Navigating the brain fitness landscape: do's and don'ts

The excellent recent article “An idea whose time has (finally) come” (McKnight’s September issue, page 28, explains the multiple benefits that long-term care operators can expect from helping residents slow down or stave off cognitive decline and Alzheimer’s symptoms, and the growing role that  technology-based products are playing.

According to our recent market report, “The State of the Brain Fitness Software Market 2008,” more than 400 senior housing communities nationwide are offering computerized brain fitness tools to their residents, often as part of more comprehensive wellness initiatives. Seniors housing operators such as Senior Star Living, Belmont Village Senior Living, and Erickson Retirement Communities, along with insurance companies such as Humana, and multiple hospitals and health systems have been actively evaluating, piloting, rolling out a variety of products.

In fact, long-term care is one of the areas where high-tech cognitive training can make a significant difference. While much more research needs to be done to identify the right type of cognitive exercise that can help improve the daily functioning of any given individual, it is beyond doubt that novelty, variety and challenge (which the new programs present better than doing one more crossword puzzle or bingo session) contribute to healthy brain aging.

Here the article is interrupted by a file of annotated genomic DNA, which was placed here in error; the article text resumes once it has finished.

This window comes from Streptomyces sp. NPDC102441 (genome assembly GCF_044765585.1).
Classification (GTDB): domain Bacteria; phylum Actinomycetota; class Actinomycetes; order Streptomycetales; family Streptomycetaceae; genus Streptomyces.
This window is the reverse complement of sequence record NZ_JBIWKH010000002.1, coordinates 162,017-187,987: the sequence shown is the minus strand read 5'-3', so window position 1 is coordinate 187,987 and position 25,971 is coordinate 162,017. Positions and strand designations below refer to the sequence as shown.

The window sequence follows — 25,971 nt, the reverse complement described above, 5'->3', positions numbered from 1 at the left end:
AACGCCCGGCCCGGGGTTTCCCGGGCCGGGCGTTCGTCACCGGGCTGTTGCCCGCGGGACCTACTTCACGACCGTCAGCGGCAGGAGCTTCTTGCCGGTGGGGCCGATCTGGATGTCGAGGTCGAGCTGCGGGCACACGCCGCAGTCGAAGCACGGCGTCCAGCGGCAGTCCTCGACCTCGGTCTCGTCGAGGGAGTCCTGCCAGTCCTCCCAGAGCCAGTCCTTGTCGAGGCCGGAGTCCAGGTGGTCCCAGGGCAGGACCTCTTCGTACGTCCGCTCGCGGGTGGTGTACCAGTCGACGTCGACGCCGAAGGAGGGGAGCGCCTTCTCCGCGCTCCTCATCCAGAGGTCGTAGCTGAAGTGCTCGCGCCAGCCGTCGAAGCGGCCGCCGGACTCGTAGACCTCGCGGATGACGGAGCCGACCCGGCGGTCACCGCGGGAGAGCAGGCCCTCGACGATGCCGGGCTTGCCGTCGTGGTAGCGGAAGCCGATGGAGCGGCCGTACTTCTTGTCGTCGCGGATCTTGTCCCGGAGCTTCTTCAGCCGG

Lessons learned from the pioneers

What can we learn from the real experiences of some of those pioneers who have conducted pilot studies and rolled-out computerized cognitive exercise programs? Let me summarize some of our findings:

1) Use objective, independent assessments to measure benefits: Conducting a pilot study which includes independent pre- and post-cognitive evaluations will help identify the benefits and challenges of a program in your environment and compare the value of different approaches.

2) Provide quality information for staff and residents: Some communities create a library of programs by different manufacturers and a set of resources to assist each resident find an appropriate program. Residents, or their families, can then buy the programs based on the available information and first-hand testing.

3) Finding the right mix between structure, science and fun: There is no panacea, or program that works best for everyone. Some people prefer “fun games,” while others prefer more structured sessions or a more science-based approach. Before you commit to any major implementation make sure some of our residents use several programs for at least a month-and see which ones they are still using after a month.